Perspective

The ability of APs to detoxify LPS appears to be an evolutionarily conserved function as it was recently implicated in symbiont recognition and homeostasis in the invertebrate squid-Vibrio symbiosis model (77). As it is becoming clear that metazoans developed in a microbial world (78), it seems likely that APs have been and may continue to be an evolutionary force shaping the diversity and function of our endogenous microbial populations. Indeed, alterations in IAP have been shown to influence the composition of the intestinal microbiome (60). We can even expand this thinking—if hAPs evolved from an ancient ancestral bacterial AP, then APs may have had a prominent role in shaping basic human biochemistry in addition to our interactions with microbes, and thus exerted a profound influence on human health.

The reader of this review will notice that many of the articles cited might be considered old, with contributions from the 1960s, 1970s, and 1980s. In fact, the study of APs goes back close to 100 years when a bone enzyme freeing phosphate was first mentioned by Robison and Soames (79). That begs the question: how is it, after 90+ years, we still know relatively little about the overall functions of APs? The recent resurgence of interest in APs, should it continue, will hopefully provide more insight into all aspects of AP biology, especially as it relates to health. The ubiquity and functions of AP distinguish them as unconventional immune proteins, and to this writer, APs are unendingly fascinating.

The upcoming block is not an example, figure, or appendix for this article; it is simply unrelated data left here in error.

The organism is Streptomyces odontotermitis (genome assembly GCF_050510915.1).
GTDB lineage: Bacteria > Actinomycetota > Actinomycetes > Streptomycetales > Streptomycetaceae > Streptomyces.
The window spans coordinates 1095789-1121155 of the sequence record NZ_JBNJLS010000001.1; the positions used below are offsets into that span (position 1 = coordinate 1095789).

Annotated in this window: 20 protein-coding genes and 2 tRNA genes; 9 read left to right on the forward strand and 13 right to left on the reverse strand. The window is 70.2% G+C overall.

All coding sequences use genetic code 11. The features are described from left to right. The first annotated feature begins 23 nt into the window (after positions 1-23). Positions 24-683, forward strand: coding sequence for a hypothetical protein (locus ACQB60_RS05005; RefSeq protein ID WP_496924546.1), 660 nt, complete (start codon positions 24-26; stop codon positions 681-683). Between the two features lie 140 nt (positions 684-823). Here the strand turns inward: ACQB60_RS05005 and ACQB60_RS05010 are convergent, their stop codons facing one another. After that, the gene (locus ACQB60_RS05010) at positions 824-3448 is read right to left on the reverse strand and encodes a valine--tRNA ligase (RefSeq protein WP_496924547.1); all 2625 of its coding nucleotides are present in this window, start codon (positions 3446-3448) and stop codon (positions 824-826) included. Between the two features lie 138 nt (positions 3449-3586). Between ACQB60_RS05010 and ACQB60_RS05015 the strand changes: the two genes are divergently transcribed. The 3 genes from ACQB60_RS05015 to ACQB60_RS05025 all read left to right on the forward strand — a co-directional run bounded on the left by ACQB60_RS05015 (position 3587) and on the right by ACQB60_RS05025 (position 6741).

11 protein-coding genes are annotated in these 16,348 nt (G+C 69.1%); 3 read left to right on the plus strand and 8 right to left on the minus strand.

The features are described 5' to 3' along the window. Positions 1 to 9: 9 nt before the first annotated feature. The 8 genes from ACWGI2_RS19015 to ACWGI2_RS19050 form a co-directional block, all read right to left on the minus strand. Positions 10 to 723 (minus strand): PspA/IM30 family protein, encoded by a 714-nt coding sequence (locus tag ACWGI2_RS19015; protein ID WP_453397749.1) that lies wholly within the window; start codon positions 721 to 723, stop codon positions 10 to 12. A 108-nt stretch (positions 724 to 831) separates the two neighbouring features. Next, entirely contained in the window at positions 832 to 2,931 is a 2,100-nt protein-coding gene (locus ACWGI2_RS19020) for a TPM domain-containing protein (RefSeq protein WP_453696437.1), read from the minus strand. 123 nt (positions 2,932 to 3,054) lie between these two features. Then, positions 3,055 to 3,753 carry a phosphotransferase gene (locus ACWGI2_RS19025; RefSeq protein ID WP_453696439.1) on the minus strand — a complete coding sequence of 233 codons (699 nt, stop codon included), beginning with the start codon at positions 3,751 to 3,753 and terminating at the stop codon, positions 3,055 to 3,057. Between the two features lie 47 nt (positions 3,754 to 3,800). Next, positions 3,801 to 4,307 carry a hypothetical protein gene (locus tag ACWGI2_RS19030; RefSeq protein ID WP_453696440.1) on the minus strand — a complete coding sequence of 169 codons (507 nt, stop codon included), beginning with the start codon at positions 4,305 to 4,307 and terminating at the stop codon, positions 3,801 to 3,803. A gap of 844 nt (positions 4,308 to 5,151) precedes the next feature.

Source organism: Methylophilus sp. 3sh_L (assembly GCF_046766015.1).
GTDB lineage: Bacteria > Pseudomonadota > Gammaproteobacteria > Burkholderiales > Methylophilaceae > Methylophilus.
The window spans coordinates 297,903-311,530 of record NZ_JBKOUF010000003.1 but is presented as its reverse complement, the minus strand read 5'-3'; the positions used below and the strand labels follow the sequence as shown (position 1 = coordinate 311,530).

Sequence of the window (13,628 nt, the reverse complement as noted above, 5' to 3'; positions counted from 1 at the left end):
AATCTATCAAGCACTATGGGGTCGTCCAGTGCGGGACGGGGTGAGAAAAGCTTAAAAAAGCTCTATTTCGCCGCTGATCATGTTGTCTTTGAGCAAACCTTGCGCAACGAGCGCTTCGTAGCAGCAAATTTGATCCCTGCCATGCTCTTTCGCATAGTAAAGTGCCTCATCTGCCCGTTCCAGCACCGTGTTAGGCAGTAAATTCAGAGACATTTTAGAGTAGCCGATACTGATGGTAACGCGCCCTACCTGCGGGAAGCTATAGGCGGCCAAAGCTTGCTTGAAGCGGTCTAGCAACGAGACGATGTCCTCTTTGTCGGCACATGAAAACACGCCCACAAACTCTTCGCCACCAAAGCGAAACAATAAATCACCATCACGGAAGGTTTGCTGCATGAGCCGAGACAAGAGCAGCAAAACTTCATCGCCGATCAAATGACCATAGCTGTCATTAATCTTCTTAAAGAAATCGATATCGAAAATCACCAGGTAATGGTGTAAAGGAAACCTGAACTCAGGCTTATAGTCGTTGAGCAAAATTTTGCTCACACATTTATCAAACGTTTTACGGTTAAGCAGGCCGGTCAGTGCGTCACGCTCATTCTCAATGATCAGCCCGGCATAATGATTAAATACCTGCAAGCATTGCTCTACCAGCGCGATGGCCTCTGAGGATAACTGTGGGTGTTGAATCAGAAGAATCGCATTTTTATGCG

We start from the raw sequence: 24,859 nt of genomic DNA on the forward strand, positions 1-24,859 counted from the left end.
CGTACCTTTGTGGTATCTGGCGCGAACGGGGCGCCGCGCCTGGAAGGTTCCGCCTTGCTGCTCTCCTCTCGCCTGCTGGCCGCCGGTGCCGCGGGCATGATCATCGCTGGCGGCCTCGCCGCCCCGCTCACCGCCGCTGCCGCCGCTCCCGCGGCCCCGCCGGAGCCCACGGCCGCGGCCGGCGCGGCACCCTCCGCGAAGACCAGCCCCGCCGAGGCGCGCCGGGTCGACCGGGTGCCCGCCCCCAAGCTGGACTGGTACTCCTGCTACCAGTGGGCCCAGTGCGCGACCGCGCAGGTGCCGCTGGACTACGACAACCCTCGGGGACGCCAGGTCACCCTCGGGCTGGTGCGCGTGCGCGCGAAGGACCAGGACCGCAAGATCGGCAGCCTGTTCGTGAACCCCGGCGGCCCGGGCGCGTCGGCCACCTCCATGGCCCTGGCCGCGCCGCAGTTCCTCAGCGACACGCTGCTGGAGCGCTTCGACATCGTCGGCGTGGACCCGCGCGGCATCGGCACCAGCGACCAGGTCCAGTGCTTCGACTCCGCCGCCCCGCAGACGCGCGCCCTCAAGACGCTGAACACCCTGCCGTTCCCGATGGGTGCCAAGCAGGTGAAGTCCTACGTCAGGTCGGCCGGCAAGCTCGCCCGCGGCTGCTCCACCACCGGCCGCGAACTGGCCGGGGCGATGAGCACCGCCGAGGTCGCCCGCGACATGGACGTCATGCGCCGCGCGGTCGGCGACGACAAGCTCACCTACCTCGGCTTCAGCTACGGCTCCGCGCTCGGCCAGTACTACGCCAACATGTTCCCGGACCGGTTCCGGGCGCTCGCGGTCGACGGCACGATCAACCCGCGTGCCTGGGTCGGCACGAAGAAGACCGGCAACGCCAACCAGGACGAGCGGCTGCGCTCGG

Author Contributions

BR solely contributed to the production of this manuscript.

Conflict of Interest Statement

The author declares that the research was conducted in the absence of any commercial or financial relationships that could be construed as a potential conflict of interest.

Acknowledgment

This work was supported by NIH grant 1R15GM119100 to BR.

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Keywords: alkaline phosphatase, hypophosphatasia, tissue non-specific AP, intestinal AP, lipopolysaccharide, microbiome

Citation: Rader BA (2017) Alkaline Phosphatase, an Unconventional Immune Protein. Front. Immunol. 8:897. doi: 10.3389/fimmu.2017.00897

Received: 24 May 2017; Accepted: 13 July 2017;
Published: 03 August 2017

Edited by:

Larry J. Dishaw, University of South Florida St. Petersburg, United States

Reviewed by:

Alain Couvineau, Institut national de la santé et de la recherche médicale, France
Elmar Pieterse, Radboud University Nijmegen Medical Center, Netherlands

Copyright: © 2017 Rader. This is an open-access article distributed under the terms of the Creative Commons Attribution License (CC BY). The use, distribution or reproduction in other forums is permitted, provided the original author(s) or licensor are credited and that the original publication in this journal is cited, in accordance with accepted academic practice. No use, distribution or reproduction is permitted which does not comply with these terms.

*Correspondence: Bethany A. Rader, bethany.rader@siu.edu